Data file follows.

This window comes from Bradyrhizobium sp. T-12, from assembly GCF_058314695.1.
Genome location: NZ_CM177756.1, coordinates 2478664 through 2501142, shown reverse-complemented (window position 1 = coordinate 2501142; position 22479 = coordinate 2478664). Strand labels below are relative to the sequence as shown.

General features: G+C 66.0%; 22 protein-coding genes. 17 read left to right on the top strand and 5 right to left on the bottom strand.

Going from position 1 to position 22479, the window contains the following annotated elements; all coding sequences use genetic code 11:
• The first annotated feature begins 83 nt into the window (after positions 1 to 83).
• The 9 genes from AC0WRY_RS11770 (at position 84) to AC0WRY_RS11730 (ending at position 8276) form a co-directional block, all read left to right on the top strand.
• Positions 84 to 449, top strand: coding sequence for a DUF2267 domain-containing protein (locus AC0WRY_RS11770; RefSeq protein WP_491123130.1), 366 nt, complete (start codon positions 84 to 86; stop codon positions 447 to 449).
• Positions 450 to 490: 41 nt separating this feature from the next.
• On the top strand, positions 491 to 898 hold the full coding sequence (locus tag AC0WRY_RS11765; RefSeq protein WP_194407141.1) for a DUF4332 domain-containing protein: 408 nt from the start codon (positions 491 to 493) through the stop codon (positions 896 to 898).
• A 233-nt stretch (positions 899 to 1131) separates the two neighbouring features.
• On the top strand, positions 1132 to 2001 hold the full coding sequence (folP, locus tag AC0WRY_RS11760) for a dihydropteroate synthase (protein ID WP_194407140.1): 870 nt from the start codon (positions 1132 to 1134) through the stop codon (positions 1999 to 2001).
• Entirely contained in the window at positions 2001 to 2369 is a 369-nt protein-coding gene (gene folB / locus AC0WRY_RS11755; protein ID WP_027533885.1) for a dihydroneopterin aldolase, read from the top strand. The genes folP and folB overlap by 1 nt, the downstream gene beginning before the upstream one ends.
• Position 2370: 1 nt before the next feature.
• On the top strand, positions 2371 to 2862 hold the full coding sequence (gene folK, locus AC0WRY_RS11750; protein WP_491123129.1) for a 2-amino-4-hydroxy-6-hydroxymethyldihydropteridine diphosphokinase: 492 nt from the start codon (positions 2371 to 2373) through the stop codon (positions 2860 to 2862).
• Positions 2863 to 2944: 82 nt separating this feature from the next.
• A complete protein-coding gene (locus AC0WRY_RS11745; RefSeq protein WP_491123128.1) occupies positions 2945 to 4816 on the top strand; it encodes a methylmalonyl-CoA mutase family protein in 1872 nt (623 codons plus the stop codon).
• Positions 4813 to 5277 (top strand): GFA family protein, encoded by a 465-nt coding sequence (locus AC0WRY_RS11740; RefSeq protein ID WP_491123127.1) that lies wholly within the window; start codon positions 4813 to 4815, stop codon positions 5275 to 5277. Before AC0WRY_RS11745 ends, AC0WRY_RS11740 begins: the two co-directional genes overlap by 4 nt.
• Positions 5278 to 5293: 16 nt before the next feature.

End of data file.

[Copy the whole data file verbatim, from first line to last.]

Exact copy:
This window comes from Bradyrhizobium sp. T-12, from assembly GCF_058314695.1.
Genome location: NZ_CM177756.1, coordinates 2478664 through 2501142, shown reverse-complemented (window position 1 = coordinate 2501142; position 22479 = coordinate 2478664). Strand labels below are relative to the sequence as shown.

General features: G+C 66.0%; 22 protein-coding genes. 17 read left to right on the top strand and 5 right to left on the bottom strand.

Going from position 1 to position 22479, the window contains the following annotated elements; all coding sequences use genetic code 11:
• The first annotated feature begins 83 nt into the window (after positions 1 to 83).
• The 9 genes from AC0WRY_RS11770 (at position 84) to AC0WRY_RS11730 (ending at position 8276) form a co-directional block, all read left to right on the top strand.
• Positions 84 to 449, top strand: coding sequence for a DUF2267 domain-containing protein (locus AC0WRY_RS11770; RefSeq protein WP_491123130.1), 366 nt, complete (start codon positions 84 to 86; stop codon positions 447 to 449).
• Positions 450 to 490: 41 nt separating this feature from the next.
• On the top strand, positions 491 to 898 hold the full coding sequence (locus tag AC0WRY_RS11765; RefSeq protein WP_194407141.1) for a DUF4332 domain-containing protein: 408 nt from the start codon (positions 491 to 493) through the stop codon (positions 896 to 898).
• A 233-nt stretch (positions 899 to 1131) separates the two neighbouring features.
• On the top strand, positions 1132 to 2001 hold the full coding sequence (folP, locus tag AC0WRY_RS11760) for a dihydropteroate synthase (protein ID WP_194407140.1): 870 nt from the start codon (positions 1132 to 1134) through the stop codon (positions 1999 to 2001).
• Entirely contained in the window at positions 2001 to 2369 is a 369-nt protein-coding gene (gene folB / locus AC0WRY_RS11755; protein ID WP_027533885.1) for a dihydroneopterin aldolase, read from the top strand. The genes folP and folB overlap by 1 nt, the downstream gene beginning before the upstream one ends.
• Position 2370: 1 nt before the next feature.
• On the top strand, positions 2371 to 2862 hold the full coding sequence (gene folK, locus AC0WRY_RS11750; protein WP_491123129.1) for a 2-amino-4-hydroxy-6-hydroxymethyldihydropteridine diphosphokinase: 492 nt from the start codon (positions 2371 to 2373) through the stop codon (positions 2860 to 2862).
• Positions 2863 to 2944: 82 nt separating this feature from the next.
• A complete protein-coding gene (locus AC0WRY_RS11745; RefSeq protein WP_491123128.1) occupies positions 2945 to 4816 on the top strand; it encodes a methylmalonyl-CoA mutase family protein in 1872 nt (623 codons plus the stop codon).
• Positions 4813 to 5277 (top strand): GFA family protein, encoded by a 465-nt coding sequence (locus AC0WRY_RS11740; RefSeq protein ID WP_491123127.1) that lies wholly within the window; start codon positions 4813 to 4815, stop codon positions 5275 to 5277. Before AC0WRY_RS11745 ends, AC0WRY_RS11740 begins: the two co-directional genes overlap by 4 nt.
• Positions 5278 to 5293: 16 nt before the next feature.